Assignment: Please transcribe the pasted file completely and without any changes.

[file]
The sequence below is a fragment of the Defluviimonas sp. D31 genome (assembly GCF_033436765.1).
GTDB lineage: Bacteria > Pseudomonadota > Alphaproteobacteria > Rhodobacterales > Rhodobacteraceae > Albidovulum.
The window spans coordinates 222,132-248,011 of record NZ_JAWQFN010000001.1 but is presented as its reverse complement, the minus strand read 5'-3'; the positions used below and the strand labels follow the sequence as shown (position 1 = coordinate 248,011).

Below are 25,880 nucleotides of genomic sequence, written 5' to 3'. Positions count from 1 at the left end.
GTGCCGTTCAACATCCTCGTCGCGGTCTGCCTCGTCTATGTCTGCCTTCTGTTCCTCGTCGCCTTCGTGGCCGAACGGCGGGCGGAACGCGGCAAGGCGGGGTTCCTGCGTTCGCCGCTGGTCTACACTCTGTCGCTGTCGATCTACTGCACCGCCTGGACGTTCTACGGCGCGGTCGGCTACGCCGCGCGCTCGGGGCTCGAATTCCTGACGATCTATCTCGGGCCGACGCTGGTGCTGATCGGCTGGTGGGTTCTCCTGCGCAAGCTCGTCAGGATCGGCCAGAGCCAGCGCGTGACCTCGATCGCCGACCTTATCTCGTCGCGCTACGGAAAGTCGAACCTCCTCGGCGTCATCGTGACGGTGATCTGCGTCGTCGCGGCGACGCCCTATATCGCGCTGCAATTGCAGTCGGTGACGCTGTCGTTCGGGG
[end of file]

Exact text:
The sequence below is a fragment of the Defluviimonas sp. D31 genome (assembly GCF_033436765.1).
GTDB lineage: Bacteria > Pseudomonadota > Alphaproteobacteria > Rhodobacterales > Rhodobacteraceae > Albidovulum.
The window spans coordinates 222,132-248,011 of record NZ_JAWQFN010000001.1 but is presented as its reverse complement, the minus strand read 5'-3'; the positions used below and the strand labels follow the sequence as shown (position 1 = coordinate 248,011).

Below are 25,880 nucleotides of genomic sequence, written 5' to 3'. Positions count from 1 at the left end.
GTGCCGTTCAACATCCTCGTCGCGGTCTGCCTCGTCTATGTCTGCCTTCTGTTCCTCGTCGCCTTCGTGGCCGAACGGCGGGCGGAACGCGGCAAGGCGGGGTTCCTGCGTTCGCCGCTGGTCTACACTCTGTCGCTGTCGATCTACTGCACCGCCTGGACGTTCTACGGCGCGGTCGGCTACGCCGCGCGCTCGGGGCTCGAATTCCTGACGATCTATCTCGGGCCGACGCTGGTGCTGATCGGCTGGTGGGTTCTCCTGCGCAAGCTCGTCAGGATCGGCCAGAGCCAGCGCGTGACCTCGATCGCCGACCTTATCTCGTCGCGCTACGGAAAGTCGAACCTCCTCGGCGTCATCGTGACGGTGATCTGCGTCGTCGCGGCGACGCCCTATATCGCGCTGCAATTGCAGTCGGTGACGCTGTCGTTCGGGG